Table 2 summarizes chief complaints for which patients visited hospital (for forgotten DJ stent). Presenting complaints were dysuria (n = 24; 80%), storage lower urinary tract symptoms (n = 16; 53.33%), hematuria (n = 12, 40%), flank pain (n = 9; 30%) and recurrent urinary tract infection (n = 8; 26.67%).

Table 2 Presenting symptoms

Some patients required multimodality approach when needed with few patients requiring more than 2 procedures for removal of indwelling stents (Table 3). In 21 (70%) patients, URS was required. PCNL, cystoscopy and DJ stent removal, mechanical cystolithotripsy (CLT) and open procedure for stent removal were required in 11 (36.67%), 4 (13.33%), 4 (13.33%) and 2 (6.66%) patients, respectively. One of the pregnant patients who was evaluated in rural area with X-ray KUB was referred to us for management of forgotten DJ stent (Fig. 1). She underwent CLT followed by open procedure for complete stent removal (Fig. 2). This pregnant woman came to us in last trimester and had uneventful normal delivery. The surgery was performed four months after delivery. The whole length of ureter was not incised and incision was taken only at places with stone burden and then by slowly attaining gentle milking we could retrieve the stent. One patient had fractured upper end of stent on both sides (Fig. 3). She required CLT, open ureterolithotomy and PCNL for complete removal of stent on the left side and cystoscopy with DJ stent removal and PCNL on the right side. Several complications were noted during or after forgotten stent removal like fever (10%), sepsis (3.34%), hematuria requiring transfusion (3.34%) and stent fragmentation (6.61%).

Table 3 Procedures performed for removal of D J stent
Fig. 1
figure1

X-ray KUB scan showing the forgotten stent

Fig. 2
figure2

The removed stent from the patient

Fig. 3
figure3

Fracture present in the stent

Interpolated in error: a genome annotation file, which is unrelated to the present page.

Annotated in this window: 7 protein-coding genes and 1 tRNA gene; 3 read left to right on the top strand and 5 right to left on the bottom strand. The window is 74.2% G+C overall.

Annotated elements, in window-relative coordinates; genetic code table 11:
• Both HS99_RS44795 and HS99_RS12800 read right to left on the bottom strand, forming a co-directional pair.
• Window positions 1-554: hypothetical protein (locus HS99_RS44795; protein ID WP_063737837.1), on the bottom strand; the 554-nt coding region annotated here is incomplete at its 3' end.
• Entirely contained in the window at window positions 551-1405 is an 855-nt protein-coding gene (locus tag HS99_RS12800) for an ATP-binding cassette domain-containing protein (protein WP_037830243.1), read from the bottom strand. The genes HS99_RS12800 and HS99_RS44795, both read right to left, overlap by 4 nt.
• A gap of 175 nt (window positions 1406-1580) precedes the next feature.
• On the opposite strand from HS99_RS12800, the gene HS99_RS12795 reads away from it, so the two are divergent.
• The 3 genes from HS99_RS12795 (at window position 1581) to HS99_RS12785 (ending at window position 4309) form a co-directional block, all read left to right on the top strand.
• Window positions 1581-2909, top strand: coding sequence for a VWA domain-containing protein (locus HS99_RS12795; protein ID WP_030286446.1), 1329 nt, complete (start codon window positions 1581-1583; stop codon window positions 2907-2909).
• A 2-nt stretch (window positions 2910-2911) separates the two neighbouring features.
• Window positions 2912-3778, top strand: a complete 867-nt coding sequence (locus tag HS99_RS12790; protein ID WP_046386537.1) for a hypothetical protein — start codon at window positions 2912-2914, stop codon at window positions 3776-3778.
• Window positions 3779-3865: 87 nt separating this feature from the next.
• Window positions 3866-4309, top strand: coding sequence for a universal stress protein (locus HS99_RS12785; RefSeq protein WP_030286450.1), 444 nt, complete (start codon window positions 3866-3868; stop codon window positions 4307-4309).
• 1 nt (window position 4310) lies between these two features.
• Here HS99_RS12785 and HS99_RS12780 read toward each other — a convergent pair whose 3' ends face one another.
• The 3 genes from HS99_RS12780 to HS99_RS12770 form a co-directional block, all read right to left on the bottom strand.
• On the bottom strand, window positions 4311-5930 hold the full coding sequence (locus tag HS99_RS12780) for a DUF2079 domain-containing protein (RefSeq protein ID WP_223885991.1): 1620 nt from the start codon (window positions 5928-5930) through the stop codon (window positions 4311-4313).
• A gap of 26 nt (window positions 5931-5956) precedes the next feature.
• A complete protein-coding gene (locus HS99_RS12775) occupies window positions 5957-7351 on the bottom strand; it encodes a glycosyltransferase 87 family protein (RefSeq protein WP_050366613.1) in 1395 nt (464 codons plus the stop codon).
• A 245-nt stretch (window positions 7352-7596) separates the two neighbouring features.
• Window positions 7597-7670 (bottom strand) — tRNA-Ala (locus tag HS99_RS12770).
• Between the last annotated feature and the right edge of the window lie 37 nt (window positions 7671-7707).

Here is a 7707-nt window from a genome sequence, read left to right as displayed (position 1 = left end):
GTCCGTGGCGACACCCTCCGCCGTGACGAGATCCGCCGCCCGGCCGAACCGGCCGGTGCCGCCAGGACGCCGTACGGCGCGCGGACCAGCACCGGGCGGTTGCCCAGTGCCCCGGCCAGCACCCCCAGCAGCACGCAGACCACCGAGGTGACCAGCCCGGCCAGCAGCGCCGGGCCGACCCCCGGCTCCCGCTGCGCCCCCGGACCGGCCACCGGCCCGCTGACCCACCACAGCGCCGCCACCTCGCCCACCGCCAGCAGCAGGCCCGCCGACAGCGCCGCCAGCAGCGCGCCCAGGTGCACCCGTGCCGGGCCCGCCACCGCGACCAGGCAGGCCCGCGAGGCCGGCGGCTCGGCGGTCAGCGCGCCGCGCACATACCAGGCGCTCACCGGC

Discussion

Since its introduction in 1967 by Zimskind et al., DJ stent is commonly used in various urological procedures [1]. DJ stents are like double edged sword, if it is kept for long duration or forgotten causing significant morbidity to patient.

We studied socioeconomic status of patient. We found that most of patients presenting with forgotten DJ stent were from poor socioeconomic background and having low education status. Most of our patients were from rural background, and they were reluctant to travel to tertiary care center in view of poor transportation facility and cost of transportation involved. Singh et al. also reported poor compliance of patients as the main cause for forgotten DJ stent [11]. Improper and hurried counseling by physician also contributed to this problem to certain extent.

Presentation of forgotten DJ stent may vary. We found dysuria (80%) and storage lower urinary tract symptoms (53.33%) as most common presenting symptoms. In a study by Damiano et al., flank pain (25.3%) and storage lower urinary tract symptoms (18.8%) were most common symptoms [12].

The incidence of complications related to stent increases with the duration of the stent; hence, it is important that it should be removed or replaced on time [3,4,5,6]. In our study, stent encrustation, stent breakage and recurrent urinary tract infections were common complications.